bonch (38532) | more than 4 years ago | (#33104146)

Oh, man. You have an excellent point, so prepare to get mod-bombed.

Re:Handouts for rich LIBERALS (1)

Anonymous Coward | more than 4 years ago | (#33104302)

He basically said "liberals are stupid and don't have to work for their money".

Poster will be correctly modded down for being a troll.

Re:Handouts for rich LIBERALS (1, Insightful)

Anonymous Coward | more than 4 years ago | (#33104428)

So right-wingers give handouts to the rich to help the economy and left-wingers give handouts to the rich to help the environment. It's good to be rich.

This is just stupid (4, Insightful)

francium de neobie (590783) | more than 4 years ago | (#33103926)

The billion dollars are there to drive research for better technology, which hopefully will drive down prices. And when compared to subsidies that other industries get (e.g. the big oils), that few billion dollars is just a drop in the bucket. Look, a few $B may be a lot of money for an individual, but when talking about a whole industry, it's not a lot at all. If anything, it's underfunded.

Re:This is just stupid (4, Insightful)

Pharmboy (216950) | more than 4 years ago | (#33103990)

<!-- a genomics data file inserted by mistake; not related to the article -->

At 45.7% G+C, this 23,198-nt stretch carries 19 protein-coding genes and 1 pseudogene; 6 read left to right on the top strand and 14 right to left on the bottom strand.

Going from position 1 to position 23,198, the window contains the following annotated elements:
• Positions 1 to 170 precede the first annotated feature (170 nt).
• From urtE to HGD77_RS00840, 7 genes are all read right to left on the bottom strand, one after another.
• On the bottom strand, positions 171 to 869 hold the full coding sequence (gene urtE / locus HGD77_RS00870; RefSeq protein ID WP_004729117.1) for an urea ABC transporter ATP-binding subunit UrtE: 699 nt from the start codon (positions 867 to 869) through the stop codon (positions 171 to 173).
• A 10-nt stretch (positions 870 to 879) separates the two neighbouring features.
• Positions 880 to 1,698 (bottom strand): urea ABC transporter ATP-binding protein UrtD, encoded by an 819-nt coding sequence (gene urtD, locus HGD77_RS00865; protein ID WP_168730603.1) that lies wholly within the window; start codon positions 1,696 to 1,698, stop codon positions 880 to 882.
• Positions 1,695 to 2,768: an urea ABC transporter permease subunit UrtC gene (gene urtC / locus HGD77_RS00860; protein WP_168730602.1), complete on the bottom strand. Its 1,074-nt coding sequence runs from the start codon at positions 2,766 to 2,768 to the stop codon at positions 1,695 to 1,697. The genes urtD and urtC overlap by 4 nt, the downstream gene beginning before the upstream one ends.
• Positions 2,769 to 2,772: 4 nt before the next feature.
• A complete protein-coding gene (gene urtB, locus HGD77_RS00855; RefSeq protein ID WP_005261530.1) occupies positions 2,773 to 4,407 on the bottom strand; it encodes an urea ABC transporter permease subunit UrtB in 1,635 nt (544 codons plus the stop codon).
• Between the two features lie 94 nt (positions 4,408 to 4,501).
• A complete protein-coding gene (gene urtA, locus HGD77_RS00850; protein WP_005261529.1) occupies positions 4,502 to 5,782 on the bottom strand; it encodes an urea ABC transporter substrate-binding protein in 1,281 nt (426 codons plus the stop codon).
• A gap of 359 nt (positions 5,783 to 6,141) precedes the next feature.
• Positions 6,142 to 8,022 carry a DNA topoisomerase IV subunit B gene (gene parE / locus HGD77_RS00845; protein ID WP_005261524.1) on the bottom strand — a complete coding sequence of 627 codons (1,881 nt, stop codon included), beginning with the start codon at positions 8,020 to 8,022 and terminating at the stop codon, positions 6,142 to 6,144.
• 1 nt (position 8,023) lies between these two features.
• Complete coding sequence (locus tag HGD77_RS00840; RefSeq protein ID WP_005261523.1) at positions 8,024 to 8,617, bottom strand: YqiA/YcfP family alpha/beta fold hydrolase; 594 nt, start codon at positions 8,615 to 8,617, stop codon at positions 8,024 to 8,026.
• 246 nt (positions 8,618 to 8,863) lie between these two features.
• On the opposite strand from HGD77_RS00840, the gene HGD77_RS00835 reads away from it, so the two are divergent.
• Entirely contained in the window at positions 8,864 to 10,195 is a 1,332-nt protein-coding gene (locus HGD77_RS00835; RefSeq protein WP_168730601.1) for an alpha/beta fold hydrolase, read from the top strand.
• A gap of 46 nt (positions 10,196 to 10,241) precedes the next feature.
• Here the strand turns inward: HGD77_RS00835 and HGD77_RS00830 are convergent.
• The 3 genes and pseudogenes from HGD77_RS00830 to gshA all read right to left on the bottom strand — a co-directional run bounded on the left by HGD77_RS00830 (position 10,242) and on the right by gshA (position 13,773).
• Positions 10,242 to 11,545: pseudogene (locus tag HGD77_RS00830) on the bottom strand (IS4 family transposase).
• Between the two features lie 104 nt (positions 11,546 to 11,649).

Good point. VCRs and internet access used to only be for those with too much money (my first ISP cost me 80 per month for 80 hours, way back when), but that is what drives the costs down, as you state. Considering the end goal is lower dependence on our "friends" in the middle east, plus a somewhat cleaner environment, seems like a balanced approach to me as well.

Re:This is just stupid (5, Insightful)

elwinc (663074) | more than 4 years ago | (#33104064)

Hear hear!

Somebody (I'm too lazy to find the link today) calculated that Big Oil is getting hundreds of billions of dollars per year in subsidies; here's a related link http://www.economywatch.com/economy-business-and-finance-news/spill-highlights-oil-industry-double-game-re-taxes-and-subsidies-06-07.html [economywatch.com]

I have no qualms with a little of that subsidy being shifted to electric vehicles. If we don't jumpstart the industry, the Chinese certainly will, and it's a damn sight better having production on our shores rather than overseas.

The original article's claim only makes sense if you ignore how economies of scale ramp up and how costs ramp down.

Re:This is just stupid (1)

AEC216 (621410) | more than 4 years ago | (#33104100)

I'm not a fan of the oil subsidies either. Though, if repealed, the oil companies would just pass the additional costs onto the consumers.